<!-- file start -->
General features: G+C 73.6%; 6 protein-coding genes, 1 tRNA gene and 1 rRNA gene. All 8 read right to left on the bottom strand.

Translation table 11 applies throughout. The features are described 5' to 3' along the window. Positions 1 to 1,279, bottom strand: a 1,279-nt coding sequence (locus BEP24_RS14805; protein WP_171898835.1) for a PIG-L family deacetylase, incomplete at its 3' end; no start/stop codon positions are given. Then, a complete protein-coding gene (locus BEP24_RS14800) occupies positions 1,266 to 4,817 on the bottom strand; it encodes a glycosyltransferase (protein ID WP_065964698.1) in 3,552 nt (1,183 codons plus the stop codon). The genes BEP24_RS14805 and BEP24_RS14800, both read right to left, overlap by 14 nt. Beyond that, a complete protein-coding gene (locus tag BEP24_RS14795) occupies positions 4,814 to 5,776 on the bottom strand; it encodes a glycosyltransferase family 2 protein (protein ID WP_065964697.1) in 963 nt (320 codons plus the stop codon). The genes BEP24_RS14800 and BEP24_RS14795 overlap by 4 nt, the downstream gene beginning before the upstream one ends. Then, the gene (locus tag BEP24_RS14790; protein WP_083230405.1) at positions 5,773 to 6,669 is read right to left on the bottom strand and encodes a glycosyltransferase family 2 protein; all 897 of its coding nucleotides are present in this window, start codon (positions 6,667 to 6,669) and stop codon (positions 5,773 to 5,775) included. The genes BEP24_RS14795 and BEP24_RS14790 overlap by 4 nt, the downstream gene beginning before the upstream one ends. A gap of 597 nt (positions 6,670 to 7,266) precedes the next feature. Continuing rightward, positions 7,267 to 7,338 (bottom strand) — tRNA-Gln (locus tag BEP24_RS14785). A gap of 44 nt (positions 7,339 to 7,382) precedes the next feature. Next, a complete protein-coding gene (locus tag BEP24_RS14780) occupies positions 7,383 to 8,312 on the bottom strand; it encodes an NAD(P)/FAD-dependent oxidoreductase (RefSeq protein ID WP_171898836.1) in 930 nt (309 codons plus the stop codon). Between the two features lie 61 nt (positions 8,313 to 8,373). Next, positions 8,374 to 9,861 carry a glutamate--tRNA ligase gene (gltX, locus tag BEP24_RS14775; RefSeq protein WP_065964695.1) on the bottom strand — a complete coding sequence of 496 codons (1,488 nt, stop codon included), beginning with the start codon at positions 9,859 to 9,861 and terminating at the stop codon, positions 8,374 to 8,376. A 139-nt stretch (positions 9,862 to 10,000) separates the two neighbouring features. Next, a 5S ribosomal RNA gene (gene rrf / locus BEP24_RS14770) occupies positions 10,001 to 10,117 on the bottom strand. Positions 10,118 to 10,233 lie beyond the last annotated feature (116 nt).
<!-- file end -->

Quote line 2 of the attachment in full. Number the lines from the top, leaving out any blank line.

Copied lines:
Translation table 11 applies throughout. The features are described 5' to 3' along the window. Positions 1 to 1,279, bottom strand: a 1,279-nt coding sequence (locus BEP24_RS14805; protein WP_171898835.1) for a PIG-L family deacetylase, incomplete at its 3' end; no start/stop codon positions are given. Then, a complete protein-coding gene (locus BEP24_RS14800) occupies positions 1,266 to 4,817 on the bottom strand; it encodes a glycosyltransferase (protein ID WP_065964698.1) in 3,552 nt (1,183 codons plus the stop codon). The genes BEP24_RS14805 and BEP24_RS14800, both read right to left, overlap by 14 nt. Beyond that, a complete protein-coding gene (locus tag BEP24_RS14795) occupies positions 4,814 to 5,776 on the bottom strand; it encodes a glycosyltransferase family 2 protein (protein ID WP_065964697.1) in 963 nt (320 codons plus the stop codon). The genes BEP24_RS14800 and BEP24_RS14795 overlap by 4 nt, the downstream gene beginning before the upstream one ends. Then, the gene (locus tag BEP24_RS14790; protein WP_083230405.1) at positions 5,773 to 6,669 is read right to left on the bottom strand and encodes a glycosyltransferase family 2 protein; all 897 of its coding nucleotides are present in this window, start codon (positions 6,667 to 6,669) and stop codon (positions 5,773 to 5,775) included. The genes BEP24_RS14795 and BEP24_RS14790 overlap by 4 nt, the downstream gene beginning before the upstream one ends. A gap of 597 nt (positions 6,670 to 7,266) precedes the next feature. Continuing rightward, positions 7,267 to 7,338 (bottom strand) — tRNA-Gln (locus tag BEP24_RS14785). A gap of 44 nt (positions 7,339 to 7,382) precedes the next feature. Next, a complete protein-coding gene (locus tag BEP24_RS14780) occupies positions 7,383 to 8,312 on the bottom strand; it encodes an NAD(P)/FAD-dependent oxidoreductase (RefSeq protein ID WP_171898836.1) in 930 nt (309 codons plus the stop codon). Between the two features lie 61 nt (positions 8,313 to 8,373). Next, positions 8,374 to 9,861 carry a glutamate--tRNA ligase gene (gltX, locus tag BEP24_RS14775; RefSeq protein WP_065964695.1) on the bottom strand — a complete coding sequence of 496 codons (1,488 nt, stop codon included), beginning with the start codon at positions 9,859 to 9,861 and terminating at the stop codon, positions 8,374 to 8,376. A 139-nt stretch (positions 9,862 to 10,000) separates the two neighbouring features. Next, a 5S ribosomal RNA gene (gene rrf / locus BEP24_RS14770) occupies positions 10,001 to 10,117 on the bottom strand. Positions 10,118 to 10,233 lie beyond the last annotated feature (116 nt).